There are at least five hypothesized causes of decadal to century-scale climate variability, both 'natural' and anthropogenically-induced: (1) inherent ('random') variability in the atmosphere (i.e. no external forcing); (2) inherent or forced variability in the ocean dynamical system (e.g. North Atlantic Deep Water fluctuations); (3) solar variability (e.g. the Maunder Minimum); (4) variability in volcanic aerosol loading of the atmosphere (e.g. Tambora); and (5) atmospheric trace gas variability (e.g. CO2 methane). Modeling experiments conducted for each of these potential mechanisms show that they have different signatures in time and space which may allow for discrimination in the climate record. The effects of variations in ocean thermohaline circulation are likely to be largest in those regions adjacent to and downwind of areas of deepwater formation. Decreased insolation and large low latitude volcanic eruptions affect all latitudes, including changes in Hadley cell-dominate low-latitude systems. In contrast, trace-gas induced warming is likely to be amplified at high latitudes, although still containing a significant low latitude effect. Each of the hypothesized causes may have been important, and it is likely that several may have acted in concert to produce the observed climate record. During the Holocene, natural global mean decade-to-century-scale variability is likely to have been limited to 0.5 to 1.0°C, and to have been non-uniformly distributed over the globe. These natural sources of climate variability are thus unlikely to counter future greenhouse warming in any long-term way.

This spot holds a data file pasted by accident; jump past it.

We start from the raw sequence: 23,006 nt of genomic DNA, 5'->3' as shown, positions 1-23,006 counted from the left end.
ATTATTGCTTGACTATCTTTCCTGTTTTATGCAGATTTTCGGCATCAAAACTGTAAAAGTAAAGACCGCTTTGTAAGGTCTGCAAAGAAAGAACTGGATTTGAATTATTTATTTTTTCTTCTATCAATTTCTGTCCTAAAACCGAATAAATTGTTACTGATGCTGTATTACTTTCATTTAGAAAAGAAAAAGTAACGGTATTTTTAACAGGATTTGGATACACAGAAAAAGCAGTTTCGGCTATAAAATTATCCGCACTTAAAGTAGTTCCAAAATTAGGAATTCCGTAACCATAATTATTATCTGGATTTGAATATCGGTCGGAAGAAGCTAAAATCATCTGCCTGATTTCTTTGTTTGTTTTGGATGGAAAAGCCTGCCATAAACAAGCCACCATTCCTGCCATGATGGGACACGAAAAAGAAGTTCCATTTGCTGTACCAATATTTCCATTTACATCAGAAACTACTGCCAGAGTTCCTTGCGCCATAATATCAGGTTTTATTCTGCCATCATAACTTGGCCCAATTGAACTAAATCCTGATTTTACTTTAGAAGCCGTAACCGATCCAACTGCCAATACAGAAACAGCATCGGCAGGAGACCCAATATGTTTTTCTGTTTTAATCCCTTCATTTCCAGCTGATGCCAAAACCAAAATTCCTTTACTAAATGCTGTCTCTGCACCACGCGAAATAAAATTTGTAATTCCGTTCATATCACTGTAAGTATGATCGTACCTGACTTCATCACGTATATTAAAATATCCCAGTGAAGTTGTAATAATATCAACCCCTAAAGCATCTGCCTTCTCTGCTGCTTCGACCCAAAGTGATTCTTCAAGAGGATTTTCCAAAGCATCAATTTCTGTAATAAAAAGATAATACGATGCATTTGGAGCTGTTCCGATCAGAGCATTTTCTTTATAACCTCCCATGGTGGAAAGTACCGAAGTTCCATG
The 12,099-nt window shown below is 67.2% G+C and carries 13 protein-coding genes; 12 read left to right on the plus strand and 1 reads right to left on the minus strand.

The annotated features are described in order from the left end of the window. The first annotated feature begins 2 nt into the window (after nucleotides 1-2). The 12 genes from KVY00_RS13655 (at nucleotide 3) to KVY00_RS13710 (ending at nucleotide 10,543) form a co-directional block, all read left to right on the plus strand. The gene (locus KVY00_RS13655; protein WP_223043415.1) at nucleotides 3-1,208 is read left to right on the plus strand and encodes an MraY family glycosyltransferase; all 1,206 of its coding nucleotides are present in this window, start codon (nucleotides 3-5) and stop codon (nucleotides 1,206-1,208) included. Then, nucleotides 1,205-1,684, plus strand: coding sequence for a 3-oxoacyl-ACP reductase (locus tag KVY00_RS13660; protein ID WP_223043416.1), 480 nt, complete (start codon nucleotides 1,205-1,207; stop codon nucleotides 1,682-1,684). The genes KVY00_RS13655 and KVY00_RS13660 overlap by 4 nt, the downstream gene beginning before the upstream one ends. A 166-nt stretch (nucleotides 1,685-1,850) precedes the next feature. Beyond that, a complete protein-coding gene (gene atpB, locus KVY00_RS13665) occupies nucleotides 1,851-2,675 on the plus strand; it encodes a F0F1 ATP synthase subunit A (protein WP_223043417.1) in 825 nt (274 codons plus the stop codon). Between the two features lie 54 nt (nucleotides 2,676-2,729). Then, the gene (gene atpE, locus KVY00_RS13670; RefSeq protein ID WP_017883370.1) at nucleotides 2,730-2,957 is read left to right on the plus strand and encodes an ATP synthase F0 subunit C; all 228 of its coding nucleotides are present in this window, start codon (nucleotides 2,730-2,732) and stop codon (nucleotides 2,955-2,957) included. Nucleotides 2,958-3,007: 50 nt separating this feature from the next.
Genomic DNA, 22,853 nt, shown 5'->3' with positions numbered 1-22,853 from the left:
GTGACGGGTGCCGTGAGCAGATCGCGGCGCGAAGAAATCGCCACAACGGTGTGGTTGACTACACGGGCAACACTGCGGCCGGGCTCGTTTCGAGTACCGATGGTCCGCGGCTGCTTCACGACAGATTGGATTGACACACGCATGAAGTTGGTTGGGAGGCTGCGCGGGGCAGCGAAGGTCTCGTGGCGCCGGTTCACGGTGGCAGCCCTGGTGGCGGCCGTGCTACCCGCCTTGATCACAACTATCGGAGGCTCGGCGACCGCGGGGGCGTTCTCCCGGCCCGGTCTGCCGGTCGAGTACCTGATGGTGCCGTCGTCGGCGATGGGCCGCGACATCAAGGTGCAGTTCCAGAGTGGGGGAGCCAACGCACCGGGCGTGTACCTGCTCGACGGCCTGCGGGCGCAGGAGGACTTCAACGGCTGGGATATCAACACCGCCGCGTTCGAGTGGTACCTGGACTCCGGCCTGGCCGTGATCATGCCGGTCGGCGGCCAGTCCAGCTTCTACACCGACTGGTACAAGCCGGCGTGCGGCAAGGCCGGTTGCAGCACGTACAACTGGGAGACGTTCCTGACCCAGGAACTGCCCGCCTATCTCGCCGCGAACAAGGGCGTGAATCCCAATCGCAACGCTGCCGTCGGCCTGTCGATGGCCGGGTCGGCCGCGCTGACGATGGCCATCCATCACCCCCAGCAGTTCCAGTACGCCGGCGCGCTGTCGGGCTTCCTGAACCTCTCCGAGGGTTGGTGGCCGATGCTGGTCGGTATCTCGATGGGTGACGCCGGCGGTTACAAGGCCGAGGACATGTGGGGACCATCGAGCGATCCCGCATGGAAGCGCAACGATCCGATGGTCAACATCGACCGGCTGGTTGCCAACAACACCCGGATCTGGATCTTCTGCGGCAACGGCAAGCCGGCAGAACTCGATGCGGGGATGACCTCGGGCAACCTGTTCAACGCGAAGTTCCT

ASJC Scopus subject areas
- Global and Planetary Change
- Ecology, Evolution, Behavior and Systematics